Remembering the Boys of Summer

Roger Kahn

In 1972, I interviewed sportswriter Roger Kahn after he signed copies of his book, The Boys of Summer at a B. Dalton, Bookseller store at Northwest Plaza shopping mall near St. Louis.

Over coffee at the restaurant in his hotel near Lambert Field, he talked about covering The Brooklyn Dodgers and the heyday of major league baseball before the team blew the coop and sought fame and glory in Los Angeles.

Sports Illustrated calls “The Boys of Summer” one of the best sportsbooks of all time and is more than just a story about baseball.

The magazine reported:

“The Boys of Summer,” is a baseball book the same way “Moby Dick” is a fishing book. It is, by turns, a novelistic tale of conflict and change, a tribute, a civic history, a piece of nostalgia and, finally, a tragedy as the [Dodger] franchise’s 1958 move to Los Angeles takes the soul of Brooklyn with it. . . . No book is better at showing how sports is not just games.

Kahn covered the Dodgers as a sportswriter for the New York Herald Tribune.

Kahn died this past week at age 92 in a nursing home in Mamaroneck, N.Y.

Reports The Washington Post in its obituary:

Mr. Kahn’s time with the Dodgers coincided with a period when baseball was in its heyday as the monarch of American sports. The World Series was the premier sporting event of the year. Television was in its infancy and had not yet catapulted professional football into preeminence with sports fans.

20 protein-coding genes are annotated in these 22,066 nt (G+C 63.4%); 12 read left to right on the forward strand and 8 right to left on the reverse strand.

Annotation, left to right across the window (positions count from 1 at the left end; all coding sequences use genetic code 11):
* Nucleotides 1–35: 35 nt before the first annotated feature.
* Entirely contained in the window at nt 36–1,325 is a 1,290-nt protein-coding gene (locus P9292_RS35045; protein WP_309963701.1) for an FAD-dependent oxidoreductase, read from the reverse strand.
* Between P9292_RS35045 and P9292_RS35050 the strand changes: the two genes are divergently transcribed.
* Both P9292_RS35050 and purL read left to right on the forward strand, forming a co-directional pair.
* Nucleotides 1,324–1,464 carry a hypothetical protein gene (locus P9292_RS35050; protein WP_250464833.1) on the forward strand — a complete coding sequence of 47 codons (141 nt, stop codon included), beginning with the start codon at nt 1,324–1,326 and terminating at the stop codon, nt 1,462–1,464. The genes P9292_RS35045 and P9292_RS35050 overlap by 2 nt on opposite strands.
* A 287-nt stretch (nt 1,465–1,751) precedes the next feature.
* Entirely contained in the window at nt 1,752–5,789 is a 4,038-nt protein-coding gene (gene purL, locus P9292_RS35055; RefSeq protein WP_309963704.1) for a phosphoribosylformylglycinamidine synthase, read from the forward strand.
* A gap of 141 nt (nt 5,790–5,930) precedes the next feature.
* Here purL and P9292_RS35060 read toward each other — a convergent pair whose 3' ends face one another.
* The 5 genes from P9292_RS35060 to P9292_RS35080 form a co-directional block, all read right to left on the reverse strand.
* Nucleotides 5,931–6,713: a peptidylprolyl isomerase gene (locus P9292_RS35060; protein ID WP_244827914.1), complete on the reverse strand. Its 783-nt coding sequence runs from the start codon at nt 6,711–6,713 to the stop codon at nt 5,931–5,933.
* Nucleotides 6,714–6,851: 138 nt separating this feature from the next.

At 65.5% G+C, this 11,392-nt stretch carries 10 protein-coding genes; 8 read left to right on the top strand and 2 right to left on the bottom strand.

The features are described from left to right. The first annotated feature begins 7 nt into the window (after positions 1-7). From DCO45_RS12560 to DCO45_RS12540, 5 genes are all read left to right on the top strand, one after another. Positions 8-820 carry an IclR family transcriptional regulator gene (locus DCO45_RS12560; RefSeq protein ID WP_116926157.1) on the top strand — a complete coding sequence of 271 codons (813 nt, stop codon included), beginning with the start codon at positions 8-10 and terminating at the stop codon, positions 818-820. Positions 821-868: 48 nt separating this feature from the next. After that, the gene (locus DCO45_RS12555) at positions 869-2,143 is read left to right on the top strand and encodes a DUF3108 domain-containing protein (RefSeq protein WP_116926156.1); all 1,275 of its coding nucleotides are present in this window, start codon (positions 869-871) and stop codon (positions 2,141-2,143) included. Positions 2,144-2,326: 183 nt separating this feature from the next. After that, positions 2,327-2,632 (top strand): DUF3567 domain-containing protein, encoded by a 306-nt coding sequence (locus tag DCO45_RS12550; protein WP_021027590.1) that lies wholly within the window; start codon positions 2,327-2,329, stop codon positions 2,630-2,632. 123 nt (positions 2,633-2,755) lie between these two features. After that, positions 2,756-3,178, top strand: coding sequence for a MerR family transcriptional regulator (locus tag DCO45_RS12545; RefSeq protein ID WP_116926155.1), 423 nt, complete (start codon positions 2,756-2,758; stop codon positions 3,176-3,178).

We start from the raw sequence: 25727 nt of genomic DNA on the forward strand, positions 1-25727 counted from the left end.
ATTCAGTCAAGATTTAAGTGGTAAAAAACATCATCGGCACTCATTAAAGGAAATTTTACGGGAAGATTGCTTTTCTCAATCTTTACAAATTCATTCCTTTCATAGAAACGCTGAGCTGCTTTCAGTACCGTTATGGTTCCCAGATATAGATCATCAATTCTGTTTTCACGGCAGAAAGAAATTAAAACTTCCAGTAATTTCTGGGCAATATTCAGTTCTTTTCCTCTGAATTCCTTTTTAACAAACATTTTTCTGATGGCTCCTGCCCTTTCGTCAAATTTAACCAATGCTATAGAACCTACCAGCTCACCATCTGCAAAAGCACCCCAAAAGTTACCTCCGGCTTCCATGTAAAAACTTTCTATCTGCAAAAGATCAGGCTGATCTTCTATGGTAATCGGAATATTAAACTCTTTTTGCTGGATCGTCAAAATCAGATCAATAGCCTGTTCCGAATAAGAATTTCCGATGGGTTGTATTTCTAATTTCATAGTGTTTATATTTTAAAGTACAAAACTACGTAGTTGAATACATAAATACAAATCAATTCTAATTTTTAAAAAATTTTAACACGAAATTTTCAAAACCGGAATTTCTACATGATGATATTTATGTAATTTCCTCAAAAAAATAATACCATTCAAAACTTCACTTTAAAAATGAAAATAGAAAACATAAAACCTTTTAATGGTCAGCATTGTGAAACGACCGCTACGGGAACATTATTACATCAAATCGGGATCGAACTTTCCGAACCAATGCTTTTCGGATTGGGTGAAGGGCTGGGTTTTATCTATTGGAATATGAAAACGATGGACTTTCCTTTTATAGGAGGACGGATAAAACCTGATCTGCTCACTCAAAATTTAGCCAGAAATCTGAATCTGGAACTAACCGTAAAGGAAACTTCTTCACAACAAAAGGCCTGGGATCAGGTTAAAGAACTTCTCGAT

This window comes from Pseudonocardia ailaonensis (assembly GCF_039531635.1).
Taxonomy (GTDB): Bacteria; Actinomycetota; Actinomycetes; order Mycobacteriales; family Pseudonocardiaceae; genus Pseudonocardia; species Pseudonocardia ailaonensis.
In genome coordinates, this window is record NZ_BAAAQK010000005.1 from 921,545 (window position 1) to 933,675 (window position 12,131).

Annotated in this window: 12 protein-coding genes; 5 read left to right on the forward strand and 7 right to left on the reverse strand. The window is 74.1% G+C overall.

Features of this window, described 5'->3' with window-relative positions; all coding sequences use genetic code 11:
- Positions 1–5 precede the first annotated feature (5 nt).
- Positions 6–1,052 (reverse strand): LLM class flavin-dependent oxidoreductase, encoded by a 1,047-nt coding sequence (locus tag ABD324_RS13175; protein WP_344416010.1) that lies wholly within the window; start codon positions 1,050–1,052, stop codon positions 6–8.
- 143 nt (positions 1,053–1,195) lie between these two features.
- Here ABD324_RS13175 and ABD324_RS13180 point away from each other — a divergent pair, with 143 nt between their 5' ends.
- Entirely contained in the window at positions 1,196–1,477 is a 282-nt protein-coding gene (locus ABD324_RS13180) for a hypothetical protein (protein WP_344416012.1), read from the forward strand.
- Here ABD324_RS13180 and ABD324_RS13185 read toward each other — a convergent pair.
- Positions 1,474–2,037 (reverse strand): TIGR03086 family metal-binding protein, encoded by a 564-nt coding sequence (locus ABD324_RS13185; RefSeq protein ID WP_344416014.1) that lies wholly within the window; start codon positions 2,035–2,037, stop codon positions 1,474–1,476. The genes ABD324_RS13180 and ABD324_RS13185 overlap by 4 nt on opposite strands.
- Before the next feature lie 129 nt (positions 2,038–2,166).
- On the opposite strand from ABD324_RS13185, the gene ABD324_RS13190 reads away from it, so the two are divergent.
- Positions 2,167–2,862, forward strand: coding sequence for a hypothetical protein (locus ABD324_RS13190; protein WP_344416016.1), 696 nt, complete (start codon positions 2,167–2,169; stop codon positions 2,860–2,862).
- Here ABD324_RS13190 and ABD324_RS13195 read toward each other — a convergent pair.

So it was with reverie that, decades after covering the Dodgers, he wrote his heartfelt account of the team at Ebbets Field and their star players, including Jackie Robinson, Pee Wee Reese, Roy Campanella, Duke Snider, Gil Hodges and Don Newcombe.

In St. Louis, Kahn also talked about The baseball Cardinals and the teams struggle in seasons following the surprising loss to the Detroit Tigers in the 1968 Wolrd Series.

I had come to St. Louis in early 1969 to work as a reporter, photographer and columnist for The Telegraph in Alton, IL, just across the Mississippi River from the Gateway City. During my 12 years in Alton, the Cardinals never won a pennant or a trip to the World Series. They won the series in 1982, beating the Atlanta Braves, right after wife Amy — a lifelong Cardinal fan — and I moved to Washington.

“The Boys of Summer” became a New York Times seller and was the most popular of Kahn’s 20+ books and novels.

“It is not just another book about baseball,” book critic Peter S. Prescott wrote in a review for Newsweek, “but a book about pain and defeat and endurance, about how men, anywhere, must live.”

At one point during my interview, Kahn asked if I ever planned to write a book.

“In talking with you, you have a way of storytelling that I think would work in a book,” he said.

I told him I hadn’t thought about it.

“You should,” he said and gave me a card with the name and phone number of his agent. Two weeks after meeting Kahn, the agent called me and asked for writing samples. I sent some columns in, and he gave me the names of some publishers.

One asked if had ever considered writing mystery novels. I hadn’t but gave one a try. It was later published as the first of a series of paperback mysteries under a pen name. I made some money on them but never got around to writing anything else as a book.

“You should write about America as you see it through your eyes and the lenses of your cameras,” he said.

Someday, maybe. If I do, it will be dedicated to Roger Kahn. When he autographed my copy of “The Boys of Summer” he said he was doing so in the hope that I would soon author a book.

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